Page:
Clearly the uncertainty in the combined estimate is less that the uncertainty in the individual estimates. This example reflects the essence of DMI and in applications of structured DMI techniques to real life numerical models (dealing with many grid points and state variables, complex and non-linear dynamics, high model computation times, etc.) the above principle is ‘merely’ generalised in an appropriate way.

Formulation of the uncertainty

An important first step is prescribing known (or assumed) uncertainties in the models and data. When dealing with dynamic and spatially distributed models the temporal and spatial (statistical) properties must be considered carefully. In fact, the time and length scales of the uncertainties should be consistent with the process(es) being modelled. Therefore, as for the actual (deterministic) numerical model, process and system knowledge should be used as much as possible in the formulation of the so-called “uncertainty model”. The better the uncertainty characteristics of the model and its various parameters, and data series, etc. are known, the more accurate and effective the DMI-technique can be in estimating the desired result and optimising the estimate of a system state and reduction of the uncertainty in that estimate.

Stochastic models

By adding terms for the model uncertainties on the deterministic equations for the model the model is converted into a so-called stochastic model. Similarly, terms for the observation uncertainties are added to the equation that can formally be written for the measurements. The data assimilation procedures use these new stochastic equations in order to derive the desired optimal result by suitable combination.

Calibration of models


The main goal of a model calibration is the identification of uncertain model parameters. The model is assumed to be perfect, except for a number of not well known parameters or “control variables”. These control variables may originate from parameterisations of uncertain coefficients in the model, initial or boundary conditions, and/or the external forcing. Measurements are used to obtain estimates for these parameters. These estimates are the values of these parameters for which, in some sense, the model outcomes agree best with the measurements. Therefore calibration is often also called “model fitting” or “parameter estimation”. Uncertainties in the measurements can be taken into account, and be used in the definition of the calibration criterion (see below) and the assessment of the uncertainties in the identified model parameters.


Calibration is usually translated into an optimisation problem where some Goodness of Fit (GOF) or Cost Function (CF) must be maximised or minimised. A GOF or CF provides a formalised and quantitative description of the agreement between measurements and the corresponding model outcomes. In this way the (main) features or targets that the model must reproduce can be specified. In the formulation of the GOF or CF the uncertainties in the data can explicitly be taken into account. For example, data points with the highest accuracy will have the largest “weight” in – or contribution to - the CF, and thus have the largest impact on the final estimate for the model parameters.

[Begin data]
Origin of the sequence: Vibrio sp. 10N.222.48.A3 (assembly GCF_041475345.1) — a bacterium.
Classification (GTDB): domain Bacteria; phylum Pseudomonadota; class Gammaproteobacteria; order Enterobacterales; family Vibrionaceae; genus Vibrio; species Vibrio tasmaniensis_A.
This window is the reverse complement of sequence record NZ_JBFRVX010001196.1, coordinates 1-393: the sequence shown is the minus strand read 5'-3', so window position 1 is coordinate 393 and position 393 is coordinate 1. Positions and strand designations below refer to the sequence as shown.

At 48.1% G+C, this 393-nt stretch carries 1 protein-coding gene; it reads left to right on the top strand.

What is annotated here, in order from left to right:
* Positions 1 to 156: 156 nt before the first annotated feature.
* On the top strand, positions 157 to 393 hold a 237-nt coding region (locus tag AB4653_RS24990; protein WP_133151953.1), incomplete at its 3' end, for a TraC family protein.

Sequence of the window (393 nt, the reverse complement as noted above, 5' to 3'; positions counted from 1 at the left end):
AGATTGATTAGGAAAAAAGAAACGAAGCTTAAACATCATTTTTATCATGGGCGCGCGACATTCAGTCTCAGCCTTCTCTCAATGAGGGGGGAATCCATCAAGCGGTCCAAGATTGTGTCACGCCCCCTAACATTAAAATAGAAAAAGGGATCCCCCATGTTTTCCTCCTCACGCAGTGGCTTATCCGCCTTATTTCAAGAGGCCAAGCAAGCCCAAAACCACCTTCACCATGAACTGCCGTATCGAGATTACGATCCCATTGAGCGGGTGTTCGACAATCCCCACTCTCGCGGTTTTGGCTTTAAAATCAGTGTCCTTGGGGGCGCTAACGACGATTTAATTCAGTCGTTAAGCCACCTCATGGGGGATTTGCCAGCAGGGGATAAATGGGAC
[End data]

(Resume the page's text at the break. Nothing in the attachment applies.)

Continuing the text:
Statistical interpretation

Although calibration is often formulated and carried out in a deterministic sense, a close relation to statistics can be recognised. In fact, a statistical interpretation can be assigned to the comparison of the model outcomes on one hand, and the measurements and (the statistical description of) their uncertainties on the other. On this basis a GOF or CF can be derived, rather than “independently” prescribed. For example, when the estimation is based on Maximum Likelihood (MLH), cost functions of type least squares will be found. The MLH formalism will then automatically also provide a recipe for computing the uncertainties in the parameters’ estimates.

Calibration Techniques

When a model calibration is formulated as an optimisation of a GOF or CF, the parameter estimation is virtually a minimisation problem. For special cases, as for example linear models, this minimisation can be done analytically. In the other case it must be relied on numerical techniques. Because of their efficiency (in the sense of the number of model evaluations that is required to find the minimum) gradient descent techniques as for example conjugate gradient or quasi-Newton methods are by far most efficient. A main problem is often the evaluation of the derivatives of the CF, however. For many data driven models (analytical regression models, empirical formulae, Neural Networks, etc.) the derivatives can usually straightforwardly and analytically be computed. For large scale dynamical numerical (flow, wave, transport, morphological, meteorological) models, with often a large number of uncertain parameters, this is certainly not the case and for the computation of gradients the so called adjoint model can be used. The adjoint model is derived from the original model by means of a variational analysis. For descriptions and applications of adjoint modelling see e.g. Chavent (1980), Panchang and O’Brien (1990), Van den Boogaard et al. (1993), Lardner et al. (1993), Mouthaan et al. (1994). A main practical disadvantage of the adjoint is the time and cost of its implementation, however. For computationally less demanding models gradient free (local or global search) minimisation techniques may serve as a reasonable alternative for gradient based methods as long as the number of uncertain parameters is sufficiently low (less than 10, say). An example is the DUD (Doesn’t Use Derivatives) technique (Ralston and Jennrich, 1978).